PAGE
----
Glass, Sugar and Rising Sea Levels!

Another year draws to a close. What can we learn from the world to enhance workplace health and avoid adding insult to injury? Here is my philosophical take at year’s close.

A month ago Deborah Glass declared elements of the Victorian WorkCover system “Immoral and Unethical”  while Gary Fettke continued his crusade about the evils of Sugar and “Big Food” in relation to threats posed by diabetes  and obesity. Even a blog about health issues in the workplace can no longer ignore the emerging climate catastrophe and associated Rising Sea Levels.


The Victorian Ombudsman, Deborah Glass recently released her second report into the Victorian WorkCover System declaring that her first report barely scratched the surface. With its focus on long term injured workers, the report –   WorkSafe 2: Follow-up investigation into the management of complex workers compensation claims highlighted the dysfunctional behaviour of WorkSafe Agents in a financially driven system to the detriment of the health and wellbeing of injured workers.

I don’t propose to rehash the findings, rather her most important conclusion about the inherent conflict generated by the way the system operates and what might be done about it. She states:

“…in the case of complex claims, financial reward and penalty measures in agents’ contracts with WorkSafe were driving a focus on terminating and rejecting claims to maximise profit, at the expense of sound decision making.”

My view about the most important aspect of this review is that it questions the very foundations of the Victorian health care system for injured workers.

Her recommendations include:

“…… independent review of the agent model to determine how and by whom complex claims should be managed”

While the Glass report and many commentators focus negatively on the behaviour of the people administering claims within the system, I think that focus is misplaced and inappropriate.

It is hardly surprising that individual claims staff act the way they do, sometimes with apparent callous disregard for the wellbeing of workers, when the system isolates them from workers and measures their performance using financial outcomes and artificial RTW goals.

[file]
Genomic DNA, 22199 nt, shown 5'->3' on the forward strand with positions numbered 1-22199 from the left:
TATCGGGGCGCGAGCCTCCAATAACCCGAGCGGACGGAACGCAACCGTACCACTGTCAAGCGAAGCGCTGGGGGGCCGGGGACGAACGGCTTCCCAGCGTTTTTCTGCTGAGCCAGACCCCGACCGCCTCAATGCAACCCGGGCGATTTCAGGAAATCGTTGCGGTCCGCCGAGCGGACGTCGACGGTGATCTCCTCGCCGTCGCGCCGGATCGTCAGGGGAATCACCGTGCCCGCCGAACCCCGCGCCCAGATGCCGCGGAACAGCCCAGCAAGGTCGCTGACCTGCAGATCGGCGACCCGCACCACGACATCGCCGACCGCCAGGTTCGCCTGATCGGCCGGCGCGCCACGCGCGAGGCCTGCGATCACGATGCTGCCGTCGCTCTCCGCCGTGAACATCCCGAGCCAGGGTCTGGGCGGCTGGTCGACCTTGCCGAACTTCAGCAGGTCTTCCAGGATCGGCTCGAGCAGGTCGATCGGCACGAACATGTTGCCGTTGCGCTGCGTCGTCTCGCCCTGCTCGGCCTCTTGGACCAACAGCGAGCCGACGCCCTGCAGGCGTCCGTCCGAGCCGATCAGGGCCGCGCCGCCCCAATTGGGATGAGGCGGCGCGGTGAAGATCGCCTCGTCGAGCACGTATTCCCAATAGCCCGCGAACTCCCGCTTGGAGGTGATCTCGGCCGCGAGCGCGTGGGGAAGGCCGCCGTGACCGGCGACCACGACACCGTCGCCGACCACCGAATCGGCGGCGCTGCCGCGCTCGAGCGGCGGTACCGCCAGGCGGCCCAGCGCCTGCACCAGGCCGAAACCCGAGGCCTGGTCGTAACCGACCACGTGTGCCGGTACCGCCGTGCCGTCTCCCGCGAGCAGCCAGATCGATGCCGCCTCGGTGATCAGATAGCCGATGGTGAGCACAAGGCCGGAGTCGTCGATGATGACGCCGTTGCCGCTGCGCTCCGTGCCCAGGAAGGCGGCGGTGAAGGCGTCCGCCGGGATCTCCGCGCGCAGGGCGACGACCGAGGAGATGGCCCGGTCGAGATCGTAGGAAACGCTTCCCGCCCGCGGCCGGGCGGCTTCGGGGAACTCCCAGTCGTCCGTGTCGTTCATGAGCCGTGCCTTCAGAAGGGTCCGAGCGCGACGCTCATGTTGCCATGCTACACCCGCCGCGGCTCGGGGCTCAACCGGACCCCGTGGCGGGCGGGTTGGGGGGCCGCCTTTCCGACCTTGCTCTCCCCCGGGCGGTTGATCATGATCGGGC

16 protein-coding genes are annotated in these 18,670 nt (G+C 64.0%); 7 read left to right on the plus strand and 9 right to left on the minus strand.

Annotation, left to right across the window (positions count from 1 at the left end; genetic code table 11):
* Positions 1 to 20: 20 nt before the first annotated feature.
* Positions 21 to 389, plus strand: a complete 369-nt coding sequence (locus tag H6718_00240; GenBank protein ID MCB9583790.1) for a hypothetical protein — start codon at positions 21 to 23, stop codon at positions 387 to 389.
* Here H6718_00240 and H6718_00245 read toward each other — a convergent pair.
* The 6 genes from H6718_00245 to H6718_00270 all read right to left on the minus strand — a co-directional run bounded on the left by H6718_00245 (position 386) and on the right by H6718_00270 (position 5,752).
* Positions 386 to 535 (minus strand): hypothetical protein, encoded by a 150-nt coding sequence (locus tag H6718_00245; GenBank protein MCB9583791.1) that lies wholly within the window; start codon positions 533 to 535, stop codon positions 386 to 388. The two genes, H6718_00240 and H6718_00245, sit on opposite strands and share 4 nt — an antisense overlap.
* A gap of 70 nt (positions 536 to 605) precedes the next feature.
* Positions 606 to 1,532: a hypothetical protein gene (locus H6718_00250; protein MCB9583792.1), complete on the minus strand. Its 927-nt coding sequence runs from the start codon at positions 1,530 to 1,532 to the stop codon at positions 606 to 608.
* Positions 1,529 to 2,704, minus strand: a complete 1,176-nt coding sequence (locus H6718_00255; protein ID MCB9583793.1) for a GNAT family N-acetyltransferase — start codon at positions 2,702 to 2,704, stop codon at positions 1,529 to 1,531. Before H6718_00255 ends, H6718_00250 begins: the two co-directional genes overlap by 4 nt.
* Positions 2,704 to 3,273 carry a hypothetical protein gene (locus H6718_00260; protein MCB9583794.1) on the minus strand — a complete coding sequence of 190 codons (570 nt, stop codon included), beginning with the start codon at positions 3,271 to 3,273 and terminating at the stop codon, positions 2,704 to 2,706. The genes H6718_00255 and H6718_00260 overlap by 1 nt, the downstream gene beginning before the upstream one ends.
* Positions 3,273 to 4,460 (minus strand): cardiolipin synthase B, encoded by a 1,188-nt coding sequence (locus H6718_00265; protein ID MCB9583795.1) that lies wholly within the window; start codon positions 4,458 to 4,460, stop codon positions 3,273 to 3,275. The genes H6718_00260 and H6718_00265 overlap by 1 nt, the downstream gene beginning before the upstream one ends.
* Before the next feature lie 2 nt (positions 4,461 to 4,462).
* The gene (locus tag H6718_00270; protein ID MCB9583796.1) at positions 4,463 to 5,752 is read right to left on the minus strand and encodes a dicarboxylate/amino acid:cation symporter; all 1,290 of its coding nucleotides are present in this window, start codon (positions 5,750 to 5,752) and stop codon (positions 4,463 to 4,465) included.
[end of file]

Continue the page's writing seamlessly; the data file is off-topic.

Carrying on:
Such a system creates a WorkSafe Agent (or insurer) workplace culture that reinforces negative injured worker stereotypes and sucks out any empathy. While more senior management might express a claimant friendly narrative, usually there is tacit management approval for profit-friendly actions. With all these factors operating, it is surprising to me that as many decisions made by claims staff actually do support and assist with the recovery of injured workers, as they do.

The occasional exposure of inappropriate claims decisions by an Ombudsman’s Report is unlikely to change an entrenched culture reinforced by many factors.

Don’t blame claims officers – most inappropriate behaviour is the product of the system!

The development of attitudes by claims staff to injured workers might be an example of what Zimbardo tried to demonstrate with  The Stanford Prison Experiment.


Tasmanian Orthopaedic Surgeon, Gary Fettke has been vocal in a campaign that highlights  Big Food’s role in spreading misinformation about the role of dietary sugar in chronic disease, particularly its’ role in obesity and diabetes . Without analysing the details of this important issue, this example services to illustrate the potential for an entire generation of health professionals, advisory bodies and government authorities to become falsely convinced about health risks of certain food types with disastrous consequences for public health. Gary highlights how commercial interests can influence scientific conclusions and the systems in place.